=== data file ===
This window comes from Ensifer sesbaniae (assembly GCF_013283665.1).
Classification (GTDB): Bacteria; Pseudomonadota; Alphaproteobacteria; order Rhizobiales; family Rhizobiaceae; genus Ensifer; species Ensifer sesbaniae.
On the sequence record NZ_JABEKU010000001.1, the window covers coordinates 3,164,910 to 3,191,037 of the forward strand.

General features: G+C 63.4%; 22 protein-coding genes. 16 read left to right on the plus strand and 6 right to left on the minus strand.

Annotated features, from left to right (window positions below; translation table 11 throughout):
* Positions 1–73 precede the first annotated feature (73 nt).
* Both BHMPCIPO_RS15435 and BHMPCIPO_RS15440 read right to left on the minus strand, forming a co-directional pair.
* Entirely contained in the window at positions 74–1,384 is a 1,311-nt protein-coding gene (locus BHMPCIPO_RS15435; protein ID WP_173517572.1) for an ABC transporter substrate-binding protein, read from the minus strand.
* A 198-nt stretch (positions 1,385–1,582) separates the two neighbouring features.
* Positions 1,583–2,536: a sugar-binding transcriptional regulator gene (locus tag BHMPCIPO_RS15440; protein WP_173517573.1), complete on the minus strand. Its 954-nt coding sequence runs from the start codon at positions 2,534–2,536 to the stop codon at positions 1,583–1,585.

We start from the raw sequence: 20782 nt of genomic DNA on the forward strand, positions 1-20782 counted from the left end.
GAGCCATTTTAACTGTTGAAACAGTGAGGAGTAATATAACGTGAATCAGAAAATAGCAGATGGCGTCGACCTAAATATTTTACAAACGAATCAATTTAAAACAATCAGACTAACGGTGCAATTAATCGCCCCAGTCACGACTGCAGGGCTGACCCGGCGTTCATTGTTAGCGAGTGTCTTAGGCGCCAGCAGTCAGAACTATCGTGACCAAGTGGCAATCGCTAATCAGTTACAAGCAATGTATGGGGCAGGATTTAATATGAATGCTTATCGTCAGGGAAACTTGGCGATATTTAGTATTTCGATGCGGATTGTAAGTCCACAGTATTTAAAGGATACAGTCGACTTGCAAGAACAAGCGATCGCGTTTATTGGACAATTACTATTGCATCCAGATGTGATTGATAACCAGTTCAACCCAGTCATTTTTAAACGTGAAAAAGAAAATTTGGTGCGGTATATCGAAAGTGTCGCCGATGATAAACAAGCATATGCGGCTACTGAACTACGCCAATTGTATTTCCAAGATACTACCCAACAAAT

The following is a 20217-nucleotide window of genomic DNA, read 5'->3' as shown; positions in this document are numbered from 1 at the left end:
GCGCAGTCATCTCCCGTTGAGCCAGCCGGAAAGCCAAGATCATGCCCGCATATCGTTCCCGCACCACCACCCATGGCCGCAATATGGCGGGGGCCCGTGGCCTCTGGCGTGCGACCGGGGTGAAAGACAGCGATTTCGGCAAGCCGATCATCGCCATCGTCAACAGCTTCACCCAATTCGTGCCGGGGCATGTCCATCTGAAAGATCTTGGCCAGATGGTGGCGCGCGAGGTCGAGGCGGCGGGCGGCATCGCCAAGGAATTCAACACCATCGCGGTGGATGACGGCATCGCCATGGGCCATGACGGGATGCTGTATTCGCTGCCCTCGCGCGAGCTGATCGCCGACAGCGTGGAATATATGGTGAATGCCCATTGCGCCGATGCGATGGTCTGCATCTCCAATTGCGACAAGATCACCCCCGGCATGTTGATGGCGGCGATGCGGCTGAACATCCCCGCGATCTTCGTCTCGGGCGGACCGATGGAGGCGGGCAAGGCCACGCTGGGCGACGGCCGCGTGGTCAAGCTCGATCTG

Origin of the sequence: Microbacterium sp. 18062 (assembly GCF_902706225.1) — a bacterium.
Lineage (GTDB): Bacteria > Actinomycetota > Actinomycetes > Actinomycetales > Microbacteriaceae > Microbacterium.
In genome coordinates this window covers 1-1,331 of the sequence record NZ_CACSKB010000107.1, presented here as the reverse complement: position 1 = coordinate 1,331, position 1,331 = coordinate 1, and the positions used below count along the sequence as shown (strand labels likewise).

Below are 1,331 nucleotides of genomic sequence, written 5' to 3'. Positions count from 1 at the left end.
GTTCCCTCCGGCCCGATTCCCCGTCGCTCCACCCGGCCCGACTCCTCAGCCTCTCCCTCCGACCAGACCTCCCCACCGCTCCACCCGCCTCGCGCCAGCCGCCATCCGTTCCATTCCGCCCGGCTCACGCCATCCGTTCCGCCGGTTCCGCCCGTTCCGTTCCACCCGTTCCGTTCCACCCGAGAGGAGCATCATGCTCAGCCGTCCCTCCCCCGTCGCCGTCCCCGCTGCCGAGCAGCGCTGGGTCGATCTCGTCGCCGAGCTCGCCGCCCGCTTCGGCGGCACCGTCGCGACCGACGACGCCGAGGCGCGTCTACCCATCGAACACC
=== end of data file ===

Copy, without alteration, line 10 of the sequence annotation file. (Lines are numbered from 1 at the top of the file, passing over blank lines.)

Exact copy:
* Positions 1,583–2,536: a sugar-binding transcriptional regulator gene (locus tag BHMPCIPO_RS15440; protein WP_173517573.1), complete on the minus strand. Its 954-nt coding sequence runs from the start codon at positions 2,534–2,536 to the stop codon at positions 1,583–1,585.